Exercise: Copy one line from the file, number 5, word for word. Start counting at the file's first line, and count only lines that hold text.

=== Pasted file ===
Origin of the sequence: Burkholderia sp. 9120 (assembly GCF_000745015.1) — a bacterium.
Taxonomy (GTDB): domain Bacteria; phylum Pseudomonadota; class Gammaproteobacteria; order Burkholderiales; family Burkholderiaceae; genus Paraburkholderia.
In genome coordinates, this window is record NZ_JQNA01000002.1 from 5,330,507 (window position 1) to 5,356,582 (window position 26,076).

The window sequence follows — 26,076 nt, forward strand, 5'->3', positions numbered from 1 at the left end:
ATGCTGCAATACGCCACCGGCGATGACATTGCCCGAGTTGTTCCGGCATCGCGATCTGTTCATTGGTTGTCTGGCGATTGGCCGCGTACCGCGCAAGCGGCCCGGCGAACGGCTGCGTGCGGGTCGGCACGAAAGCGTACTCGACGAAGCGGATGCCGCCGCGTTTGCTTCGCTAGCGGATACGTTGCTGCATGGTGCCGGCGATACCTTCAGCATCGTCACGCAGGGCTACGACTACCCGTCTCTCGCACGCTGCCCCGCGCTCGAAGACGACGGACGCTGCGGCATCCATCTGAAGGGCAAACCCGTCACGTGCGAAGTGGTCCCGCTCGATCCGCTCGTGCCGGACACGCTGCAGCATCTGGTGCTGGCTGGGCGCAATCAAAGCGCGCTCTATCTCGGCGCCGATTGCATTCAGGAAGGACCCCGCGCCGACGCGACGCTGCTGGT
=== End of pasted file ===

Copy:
ATGCTGCAATACGCCACCGGCGATGACATTGCCCGAGTTGTTCCGGCATCGCGATCTGTTCATTGGTTGTCTGGCGATTGGCCGCGTACCGCGCAAGCGGCCCGGCGAACGGCTGCGTGCGGGTCGGCACGAAAGCGTACTCGACGAAGCGGATGCCGCCGCGTTTGCTTCGCTAGCGGATACGTTGCTGCATGGTGCCGGCGATACCTTCAGCATCGTCACGCAGGGCTACGACTACCCGTCTCTCGCACGCTGCCCCGCGCTCGAAGACGACGGACGCTGCGGCATCCATCTGAAGGGCAAACCCGTCACGTGCGAAGTGGTCCCGCTCGATCCGCTCGTGCCGGACACGCTGCAGCATCTGGTGCTGGCTGGGCGCAATCAAAGCGCGCTCTATCTCGGCGCCGATTGCATTCAGGAAGGACCCCGCGCCGACGCGACGCTGCTGGT